The Stock Market Rally Can Continue

Private equity investors are making bets on a speedy economic recovery…

Right now, a major firm is looking to buy into a pro basketball team. It seems an unlikely bet, given the havoc that COVID-19 has wreaked on every major sports league.

But considering private equity’s expertise at buying assets on the cheap, it speaks volumes about the firm’s confidence in the U.S.’s economic potential.

And it’s another reason the recent market rally can continue.

Let me explain…

The San Antonio Spurs are selling a minority ownership stake in their franchise. The Financial Times recently identified the investor as CVC Capital Partners.

The Luxembourg-based buyout group is in talks with the team to acquire a 15% stake for approximately $200 million, which values the franchise at $1.3 billion.

The Spurs were purchased back in 1996 for an estimated $76 million. The team is one of the NBA’s model franchises. They went to the playoffs for 22 straight seasons before 2020, winning five titles along the way.

Still, the COVID-19 pandemic has decimated attendance at sporting events around the globe. No league is immune. Franchises are hemorrhaging money due to the lack of ticket, apparel, and concessions sales.

The NBA has lost millions. During the 2019 to 2020 season, revenue dropped 10%. And considering that fans were able to attend a number of games in the early part of last year, it’s likely this year will be worse.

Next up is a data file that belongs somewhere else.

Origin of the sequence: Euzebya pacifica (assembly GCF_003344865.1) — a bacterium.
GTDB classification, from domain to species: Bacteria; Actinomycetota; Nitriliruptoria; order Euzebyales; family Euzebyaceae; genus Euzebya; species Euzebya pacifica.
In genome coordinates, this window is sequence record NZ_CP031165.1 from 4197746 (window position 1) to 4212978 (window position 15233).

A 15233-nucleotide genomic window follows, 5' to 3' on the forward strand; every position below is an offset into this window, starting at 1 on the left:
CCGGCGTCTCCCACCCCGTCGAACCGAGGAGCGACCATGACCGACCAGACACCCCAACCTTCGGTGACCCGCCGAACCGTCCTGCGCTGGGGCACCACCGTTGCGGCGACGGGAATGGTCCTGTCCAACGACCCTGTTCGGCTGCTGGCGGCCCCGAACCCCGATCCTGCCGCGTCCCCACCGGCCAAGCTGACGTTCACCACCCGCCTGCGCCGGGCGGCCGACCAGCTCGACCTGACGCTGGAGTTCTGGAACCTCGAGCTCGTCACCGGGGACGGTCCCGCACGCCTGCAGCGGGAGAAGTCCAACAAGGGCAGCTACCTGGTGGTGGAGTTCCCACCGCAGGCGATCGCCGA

But like any other business, the NBA needs to make money to continue operating. Producing games is expensive. So the Spurs and other teams are finding ways to bring revenue back into the fold.

Importantly, the tough times could be about to change. As the approval and rollout of coronavirus vaccines continues, it should allow people to go about “normal” daily routines once more… including going to games in person.

CVC is betting that this return to normal is on the horizon. And betting on pro sports teams is something private equity has done successfully in the past…

We saw a similar situation play out after the financial crisis. Fans couldn’t afford to go to games. Sports leagues and their franchises were paying out money while seeing less revenue at the gates. They had to do something.

Private equity and hedge-fund investors stepped in. These folks are great at buying underappreciated or undervalued assets and companies. And they use leverage to maximize returns for their shareholders.

In 2014, Avenue Capital co-founder Marc Lasry and Fortress Investment co-founder Wes Edens purchased the Milwaukee Bucks for $550 million. In 2018, the team was estimated to be worth $1.1 billion. Now, that value is close to $1.9 billion.

In 2011, David Blitzer of Blackstone and Josh Harris of Apollo Global Management purchased a stake in the Philadelphia 76ers for $280 million. At the time, the franchise was estimated to be worth $330 million. Today, that number is estimated to be more than $2 billion.

Timing can be everything in investing. And as you can see, these savvy institutional investors have a great sense of timing.

When a group like CVC is working to buy a stake in the San Antonio Spurs, it shows what CVC thinks of the team’s economic potential. The firm has teams of analysts poring over models to estimate when the economy could bounce back. And those same teams are identifying opportunities where they can generate maximum returns.

All of this should point toward a sharp rebound in economic activity as life moves back toward “normal” in the second half of this year. That should support a steady rally in the stock market going forward.

Good investing,

— Scott Garliss

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Source: Daily Wealth